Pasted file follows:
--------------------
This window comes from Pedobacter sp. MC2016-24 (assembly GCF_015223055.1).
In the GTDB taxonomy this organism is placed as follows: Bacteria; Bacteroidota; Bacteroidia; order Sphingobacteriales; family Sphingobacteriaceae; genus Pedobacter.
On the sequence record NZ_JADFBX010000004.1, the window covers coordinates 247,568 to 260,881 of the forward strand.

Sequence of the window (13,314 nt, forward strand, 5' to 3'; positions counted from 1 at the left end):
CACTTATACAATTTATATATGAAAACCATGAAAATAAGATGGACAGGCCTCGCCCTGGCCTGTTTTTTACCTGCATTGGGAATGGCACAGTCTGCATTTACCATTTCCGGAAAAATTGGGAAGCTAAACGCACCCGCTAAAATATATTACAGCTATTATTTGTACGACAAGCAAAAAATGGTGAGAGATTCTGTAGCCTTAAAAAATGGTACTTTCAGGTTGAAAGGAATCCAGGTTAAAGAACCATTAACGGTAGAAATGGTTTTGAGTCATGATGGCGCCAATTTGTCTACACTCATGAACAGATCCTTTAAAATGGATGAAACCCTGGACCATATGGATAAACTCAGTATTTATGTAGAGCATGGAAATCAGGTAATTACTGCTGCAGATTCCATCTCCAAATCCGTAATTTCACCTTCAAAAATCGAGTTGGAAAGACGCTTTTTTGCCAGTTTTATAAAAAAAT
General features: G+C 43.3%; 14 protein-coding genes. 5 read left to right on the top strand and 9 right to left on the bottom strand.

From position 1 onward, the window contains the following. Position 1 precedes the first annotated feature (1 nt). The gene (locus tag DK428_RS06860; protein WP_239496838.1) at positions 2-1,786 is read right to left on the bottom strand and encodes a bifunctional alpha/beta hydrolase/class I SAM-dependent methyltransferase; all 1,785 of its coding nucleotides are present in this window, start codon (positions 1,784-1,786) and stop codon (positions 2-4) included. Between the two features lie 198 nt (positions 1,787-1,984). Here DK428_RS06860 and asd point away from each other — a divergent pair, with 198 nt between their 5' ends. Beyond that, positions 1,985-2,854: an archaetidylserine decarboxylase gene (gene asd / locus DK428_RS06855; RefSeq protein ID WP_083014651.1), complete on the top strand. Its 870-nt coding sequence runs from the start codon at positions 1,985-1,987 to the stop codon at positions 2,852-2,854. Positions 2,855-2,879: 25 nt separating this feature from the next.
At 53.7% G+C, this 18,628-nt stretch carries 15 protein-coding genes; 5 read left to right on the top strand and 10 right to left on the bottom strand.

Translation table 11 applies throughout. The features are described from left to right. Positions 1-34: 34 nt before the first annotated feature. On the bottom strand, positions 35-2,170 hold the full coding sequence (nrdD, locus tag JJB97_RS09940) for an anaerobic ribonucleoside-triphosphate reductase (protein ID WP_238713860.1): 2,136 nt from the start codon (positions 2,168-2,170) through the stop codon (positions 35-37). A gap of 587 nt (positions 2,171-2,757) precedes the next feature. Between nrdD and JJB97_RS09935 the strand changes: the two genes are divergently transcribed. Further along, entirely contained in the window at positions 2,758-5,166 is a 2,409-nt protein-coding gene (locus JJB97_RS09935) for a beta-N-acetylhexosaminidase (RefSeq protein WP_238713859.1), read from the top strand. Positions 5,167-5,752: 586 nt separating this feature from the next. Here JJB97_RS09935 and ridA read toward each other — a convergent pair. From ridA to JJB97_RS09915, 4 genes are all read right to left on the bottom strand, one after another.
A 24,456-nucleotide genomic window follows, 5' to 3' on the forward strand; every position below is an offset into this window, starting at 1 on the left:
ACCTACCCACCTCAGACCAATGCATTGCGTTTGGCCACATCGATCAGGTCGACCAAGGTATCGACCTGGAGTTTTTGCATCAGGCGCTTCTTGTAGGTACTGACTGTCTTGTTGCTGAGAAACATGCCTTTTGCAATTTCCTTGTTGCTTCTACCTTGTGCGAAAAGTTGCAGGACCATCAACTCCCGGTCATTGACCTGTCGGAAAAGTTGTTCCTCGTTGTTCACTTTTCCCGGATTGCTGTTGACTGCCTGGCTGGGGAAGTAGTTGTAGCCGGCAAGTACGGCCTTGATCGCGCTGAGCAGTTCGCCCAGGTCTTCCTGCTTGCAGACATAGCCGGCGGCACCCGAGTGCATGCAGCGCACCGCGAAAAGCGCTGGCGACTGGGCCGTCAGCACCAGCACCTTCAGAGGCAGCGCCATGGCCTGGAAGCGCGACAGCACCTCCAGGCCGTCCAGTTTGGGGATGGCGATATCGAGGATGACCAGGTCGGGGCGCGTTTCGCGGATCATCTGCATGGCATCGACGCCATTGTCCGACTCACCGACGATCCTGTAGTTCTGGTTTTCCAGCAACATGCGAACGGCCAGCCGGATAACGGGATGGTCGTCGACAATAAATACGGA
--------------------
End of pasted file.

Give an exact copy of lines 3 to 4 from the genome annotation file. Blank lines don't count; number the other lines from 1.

On the sequence record NZ_JADFBX010000004.1, the window covers coordinates 247,568 to 260,881 of the forward strand.

Sequence of the window (13,314 nt, forward strand, 5' to 3'; positions counted from 1 at the left end):